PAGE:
It is almost November and the first game of the 2007 World Series is behind us. Here are my thoughts and observations.
The Talent Pool
It has never been as evident as it was Wednesday night that the National League just does not stack up against the American League. That pains me to admit because I am a fan of National League baseball. Although I don’t think it is quite as evident as in football with the AFC against the NFC, nonetheless, in baseball the talent disparity is there. Like most major newspapers across the country, I will hop on the “varsity vs. junior varsity” bandwagon. Is the American League just light years better than the National League or is one or two games blowing things out of proportion?
OK, I will admit I was wrong. The two-man Cy Young Award race is now down to one man, Josh-tober as Jay Mariotti likes to refer to post season darling Josh Beckett. I knew the Rockies were in for a long night when Beckett struck out the first four batters he faced. Think about his numbers, he is 4-0 with a 1.20 ERA in the post season and has three shutouts in nine October starts. So, after allowing a run and six hits in seven innings and making hitters look silly with an almost unhittable curveball, his response? I did enough to survive.While most pitchers wind down in September and October, Beckett is just getting locked in and while he may never admit it, his enough to survive is pretty special to watch.
This years Cinderella team was sent spiraling back to earth Wednesday night as the Boston Red Sox mangled the Colorado Rockies 13-1. Although the Rockies will say the eight day layoff did nothing to effect their rhythm, it was blatantly obvious they were rusty and probably a tad overwhelmed. Fenway can be a frightening place for the opposition and the Cleveland Indian hitters, while no disrespect to them, do not invoke fear like the Boston Red Sox lineup. Maybe the Rockies pitchers came in and tried to do too much on a night the Red Sox looked right at home. One thing is for certain, to have any chance the Rockies pitchers will have to have good command of their pitches and even then against a potent Boston lineup there are no guarantees that is in fact enough.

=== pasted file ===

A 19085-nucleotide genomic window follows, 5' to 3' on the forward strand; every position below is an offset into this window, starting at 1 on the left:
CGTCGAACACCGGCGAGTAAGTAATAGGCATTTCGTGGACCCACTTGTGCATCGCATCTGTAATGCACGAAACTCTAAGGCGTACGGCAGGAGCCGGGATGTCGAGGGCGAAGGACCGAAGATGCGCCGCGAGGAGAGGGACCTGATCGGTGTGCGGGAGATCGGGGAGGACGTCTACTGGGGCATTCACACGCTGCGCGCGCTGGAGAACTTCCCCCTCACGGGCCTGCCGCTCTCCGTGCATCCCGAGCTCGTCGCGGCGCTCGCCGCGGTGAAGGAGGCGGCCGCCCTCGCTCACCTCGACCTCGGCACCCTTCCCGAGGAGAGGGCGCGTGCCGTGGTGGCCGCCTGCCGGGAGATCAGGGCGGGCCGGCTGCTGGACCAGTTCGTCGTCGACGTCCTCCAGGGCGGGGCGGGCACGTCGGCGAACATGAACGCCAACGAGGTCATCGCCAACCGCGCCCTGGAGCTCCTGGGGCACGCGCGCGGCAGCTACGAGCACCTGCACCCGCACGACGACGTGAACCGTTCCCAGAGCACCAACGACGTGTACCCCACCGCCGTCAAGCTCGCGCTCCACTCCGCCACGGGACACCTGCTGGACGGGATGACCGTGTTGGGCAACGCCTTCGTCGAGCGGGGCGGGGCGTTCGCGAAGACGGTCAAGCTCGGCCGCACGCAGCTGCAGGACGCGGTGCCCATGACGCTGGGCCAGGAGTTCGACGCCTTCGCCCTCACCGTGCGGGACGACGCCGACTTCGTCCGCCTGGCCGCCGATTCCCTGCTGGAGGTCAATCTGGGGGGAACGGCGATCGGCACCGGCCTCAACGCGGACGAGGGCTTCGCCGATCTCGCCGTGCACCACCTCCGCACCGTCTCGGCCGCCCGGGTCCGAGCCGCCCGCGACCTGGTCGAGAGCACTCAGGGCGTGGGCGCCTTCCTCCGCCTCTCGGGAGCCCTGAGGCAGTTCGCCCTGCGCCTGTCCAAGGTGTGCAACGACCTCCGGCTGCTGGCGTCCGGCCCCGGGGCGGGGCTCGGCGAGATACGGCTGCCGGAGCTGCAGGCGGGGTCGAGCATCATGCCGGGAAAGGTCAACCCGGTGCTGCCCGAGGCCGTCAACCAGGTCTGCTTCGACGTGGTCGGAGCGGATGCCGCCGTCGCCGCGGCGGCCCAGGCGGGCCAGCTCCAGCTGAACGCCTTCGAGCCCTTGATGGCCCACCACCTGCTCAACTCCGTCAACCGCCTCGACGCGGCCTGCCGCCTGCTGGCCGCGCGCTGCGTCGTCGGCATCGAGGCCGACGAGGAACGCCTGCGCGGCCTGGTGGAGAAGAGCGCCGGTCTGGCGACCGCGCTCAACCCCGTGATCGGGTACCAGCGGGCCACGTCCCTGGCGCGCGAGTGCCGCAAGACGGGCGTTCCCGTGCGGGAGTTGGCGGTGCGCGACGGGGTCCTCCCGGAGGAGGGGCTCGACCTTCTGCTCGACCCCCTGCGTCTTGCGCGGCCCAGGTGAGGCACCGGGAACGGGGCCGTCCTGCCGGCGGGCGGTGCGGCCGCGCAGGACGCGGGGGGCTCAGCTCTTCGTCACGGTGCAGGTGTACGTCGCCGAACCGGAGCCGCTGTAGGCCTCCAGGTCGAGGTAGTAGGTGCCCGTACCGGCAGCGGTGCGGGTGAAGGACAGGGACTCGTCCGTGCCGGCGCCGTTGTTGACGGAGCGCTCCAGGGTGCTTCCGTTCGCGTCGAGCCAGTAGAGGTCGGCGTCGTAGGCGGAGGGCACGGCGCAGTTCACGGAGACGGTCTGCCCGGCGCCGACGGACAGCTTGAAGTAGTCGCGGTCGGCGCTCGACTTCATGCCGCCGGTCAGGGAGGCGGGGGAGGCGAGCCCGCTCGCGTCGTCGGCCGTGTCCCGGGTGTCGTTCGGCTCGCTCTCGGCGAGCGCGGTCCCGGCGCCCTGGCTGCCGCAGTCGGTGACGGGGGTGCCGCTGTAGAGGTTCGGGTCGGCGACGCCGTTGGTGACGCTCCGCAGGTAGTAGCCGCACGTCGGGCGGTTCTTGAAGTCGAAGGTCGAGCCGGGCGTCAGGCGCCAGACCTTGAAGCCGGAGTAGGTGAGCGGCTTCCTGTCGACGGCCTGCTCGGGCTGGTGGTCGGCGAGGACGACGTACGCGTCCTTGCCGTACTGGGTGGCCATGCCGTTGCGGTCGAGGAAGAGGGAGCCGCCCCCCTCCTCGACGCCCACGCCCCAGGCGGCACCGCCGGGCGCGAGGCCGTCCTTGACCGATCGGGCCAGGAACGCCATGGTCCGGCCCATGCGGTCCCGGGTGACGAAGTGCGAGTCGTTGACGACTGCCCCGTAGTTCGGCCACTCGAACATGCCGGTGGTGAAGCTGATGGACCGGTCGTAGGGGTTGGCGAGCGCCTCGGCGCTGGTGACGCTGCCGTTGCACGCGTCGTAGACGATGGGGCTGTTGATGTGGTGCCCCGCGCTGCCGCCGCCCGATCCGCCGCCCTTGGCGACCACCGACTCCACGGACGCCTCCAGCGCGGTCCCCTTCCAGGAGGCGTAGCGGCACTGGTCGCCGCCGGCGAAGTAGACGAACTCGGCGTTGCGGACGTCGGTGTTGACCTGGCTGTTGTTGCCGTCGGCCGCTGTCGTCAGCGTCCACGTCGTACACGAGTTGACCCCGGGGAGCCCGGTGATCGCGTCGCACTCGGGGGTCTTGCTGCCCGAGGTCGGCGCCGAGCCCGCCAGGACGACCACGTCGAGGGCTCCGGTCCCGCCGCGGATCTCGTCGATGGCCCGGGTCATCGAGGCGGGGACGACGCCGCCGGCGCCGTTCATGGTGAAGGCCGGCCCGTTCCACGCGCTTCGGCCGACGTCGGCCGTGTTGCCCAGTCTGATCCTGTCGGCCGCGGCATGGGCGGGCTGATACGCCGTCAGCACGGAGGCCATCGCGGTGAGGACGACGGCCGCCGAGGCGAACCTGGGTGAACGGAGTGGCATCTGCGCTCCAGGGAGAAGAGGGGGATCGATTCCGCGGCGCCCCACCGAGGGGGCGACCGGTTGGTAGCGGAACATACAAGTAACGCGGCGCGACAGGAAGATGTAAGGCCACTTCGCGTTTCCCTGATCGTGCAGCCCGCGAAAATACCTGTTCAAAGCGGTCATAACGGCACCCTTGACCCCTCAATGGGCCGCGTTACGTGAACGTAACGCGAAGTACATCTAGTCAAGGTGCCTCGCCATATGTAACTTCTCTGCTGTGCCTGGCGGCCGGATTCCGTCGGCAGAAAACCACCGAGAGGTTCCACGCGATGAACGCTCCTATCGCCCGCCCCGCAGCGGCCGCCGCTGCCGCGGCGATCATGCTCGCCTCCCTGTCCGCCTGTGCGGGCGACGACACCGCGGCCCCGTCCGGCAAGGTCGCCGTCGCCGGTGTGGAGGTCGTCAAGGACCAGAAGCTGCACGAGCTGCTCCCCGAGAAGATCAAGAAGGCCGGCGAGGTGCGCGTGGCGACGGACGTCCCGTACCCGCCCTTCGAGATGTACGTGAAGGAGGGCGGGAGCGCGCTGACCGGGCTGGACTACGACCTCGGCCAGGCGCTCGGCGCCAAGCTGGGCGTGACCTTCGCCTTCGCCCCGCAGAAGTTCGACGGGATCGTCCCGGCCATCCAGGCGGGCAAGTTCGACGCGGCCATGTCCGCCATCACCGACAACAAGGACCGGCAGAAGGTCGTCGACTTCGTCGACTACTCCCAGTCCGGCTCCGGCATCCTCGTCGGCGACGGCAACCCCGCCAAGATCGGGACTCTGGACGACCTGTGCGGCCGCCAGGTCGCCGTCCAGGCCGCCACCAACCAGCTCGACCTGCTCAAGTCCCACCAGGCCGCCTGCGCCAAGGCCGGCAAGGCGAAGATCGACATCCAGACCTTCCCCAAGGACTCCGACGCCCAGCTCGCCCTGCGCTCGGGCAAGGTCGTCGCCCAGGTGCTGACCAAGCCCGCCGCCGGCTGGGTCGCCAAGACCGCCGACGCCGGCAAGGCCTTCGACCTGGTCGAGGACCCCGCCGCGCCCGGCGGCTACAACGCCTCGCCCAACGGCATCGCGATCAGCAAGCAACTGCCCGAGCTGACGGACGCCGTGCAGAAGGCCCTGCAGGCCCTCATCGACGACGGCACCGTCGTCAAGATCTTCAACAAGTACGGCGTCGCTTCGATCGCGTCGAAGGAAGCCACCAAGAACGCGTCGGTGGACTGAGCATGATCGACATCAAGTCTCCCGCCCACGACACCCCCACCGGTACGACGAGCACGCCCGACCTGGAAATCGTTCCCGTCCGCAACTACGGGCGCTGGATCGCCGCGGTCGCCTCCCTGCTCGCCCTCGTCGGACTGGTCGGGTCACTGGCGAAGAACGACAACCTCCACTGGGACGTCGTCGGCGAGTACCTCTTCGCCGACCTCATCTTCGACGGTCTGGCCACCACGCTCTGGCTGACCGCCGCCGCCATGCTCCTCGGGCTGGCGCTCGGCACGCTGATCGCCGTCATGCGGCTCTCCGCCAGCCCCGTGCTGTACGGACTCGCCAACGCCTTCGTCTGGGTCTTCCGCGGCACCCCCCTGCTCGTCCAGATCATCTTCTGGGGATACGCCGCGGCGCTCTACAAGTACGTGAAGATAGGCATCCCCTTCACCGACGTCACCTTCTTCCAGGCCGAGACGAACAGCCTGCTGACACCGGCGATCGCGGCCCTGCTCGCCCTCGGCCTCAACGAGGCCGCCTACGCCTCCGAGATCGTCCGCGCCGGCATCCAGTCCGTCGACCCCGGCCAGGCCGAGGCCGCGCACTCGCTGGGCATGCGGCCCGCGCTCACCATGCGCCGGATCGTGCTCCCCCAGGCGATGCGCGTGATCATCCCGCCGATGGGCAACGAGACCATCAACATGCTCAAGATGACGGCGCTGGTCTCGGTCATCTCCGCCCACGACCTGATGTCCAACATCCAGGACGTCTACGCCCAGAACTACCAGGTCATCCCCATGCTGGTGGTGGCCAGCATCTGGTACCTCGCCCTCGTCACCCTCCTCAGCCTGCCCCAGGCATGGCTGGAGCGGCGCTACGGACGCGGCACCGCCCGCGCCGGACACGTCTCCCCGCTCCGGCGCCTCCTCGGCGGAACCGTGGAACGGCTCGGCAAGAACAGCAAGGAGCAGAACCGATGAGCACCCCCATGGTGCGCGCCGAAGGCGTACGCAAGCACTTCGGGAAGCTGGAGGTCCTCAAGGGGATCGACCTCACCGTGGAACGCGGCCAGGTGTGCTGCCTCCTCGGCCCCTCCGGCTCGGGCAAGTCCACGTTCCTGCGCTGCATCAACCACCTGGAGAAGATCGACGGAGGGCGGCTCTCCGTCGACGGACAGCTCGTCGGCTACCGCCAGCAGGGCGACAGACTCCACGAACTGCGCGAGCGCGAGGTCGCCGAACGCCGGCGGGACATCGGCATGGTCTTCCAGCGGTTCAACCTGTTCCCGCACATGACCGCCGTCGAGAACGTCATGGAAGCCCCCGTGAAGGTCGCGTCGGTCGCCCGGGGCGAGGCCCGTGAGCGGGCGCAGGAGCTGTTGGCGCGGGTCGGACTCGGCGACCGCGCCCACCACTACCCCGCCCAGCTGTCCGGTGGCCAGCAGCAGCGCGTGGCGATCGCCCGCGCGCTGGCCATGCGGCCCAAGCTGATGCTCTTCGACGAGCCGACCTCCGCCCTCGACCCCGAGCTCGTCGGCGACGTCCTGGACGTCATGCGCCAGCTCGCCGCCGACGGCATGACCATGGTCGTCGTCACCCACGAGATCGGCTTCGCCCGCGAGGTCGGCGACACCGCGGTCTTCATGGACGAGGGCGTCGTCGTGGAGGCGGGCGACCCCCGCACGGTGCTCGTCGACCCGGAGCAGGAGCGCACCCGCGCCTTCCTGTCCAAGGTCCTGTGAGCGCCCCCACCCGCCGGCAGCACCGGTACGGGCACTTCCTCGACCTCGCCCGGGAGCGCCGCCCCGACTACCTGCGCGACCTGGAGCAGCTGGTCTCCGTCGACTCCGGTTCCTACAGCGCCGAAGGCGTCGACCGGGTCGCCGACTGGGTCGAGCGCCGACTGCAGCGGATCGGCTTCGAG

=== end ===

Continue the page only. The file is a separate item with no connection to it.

While I do not think the series is necessarily over, it all depends if the Rockies can shake off Game 1 and prove to me and all sports writers across the country, that the National League does not deserve it Junior Varsity label. Plus, what are the odds of Boston scoring 11 runs with two outs the rest of the series? We will soon find out.
Part Time Player; Big Time Ego
“If I’m a part-time player, I’m still better than your full-time player, and it’s a wise idea to keep me.”
Now for the first edition of name that quote. I will give you some hints, well actually just one. He broke Hank Aaron’s home run record with No. 756 on Aug. 7, 2007.
You guessed it; Barry Bonds was back in the news again Wednesday evening at a special speaking forum hosted by the Commonwealth Club. As he listened to his list of accomplishments being read, a record seven NL MVPs check, fourteen All-Star game selections check and Eight Gold Glove awards, Bonds drew standing ovations from the adoring, albeit mostly San Francisco in nature, crowd.
Barry Bond loves San Francisco, or so he says. He says San Francisco is his family and may have even hinted at the fact McCovey Cove should be renamed in honor of his splash hit home runs. Bonds has so much love mind you; he did not even stick around for a video tribute to him during the Giants final home game of the year. Some love Barry.
Although people outside of San Francisco may not like Barry Bonds,” the person,” I don’t think anyone is arguing Barry Bonds is a great baseball player, one of the all time best. As time is running down on the 43 year-old sluggers baseball career, how much is Barry Bonds worth? Should the Giants pay him 4 or 5 million to bat fifth and play every other day in 2008? Is he worth more than that as a DH? The Yankees probably don’t need him but somebody will. Is he worth the risk?
By the way, Bonds “the person” also said a tad bitterly, that if he were running the franchise, the Giants would have won a World Series by now. Right Barry, right.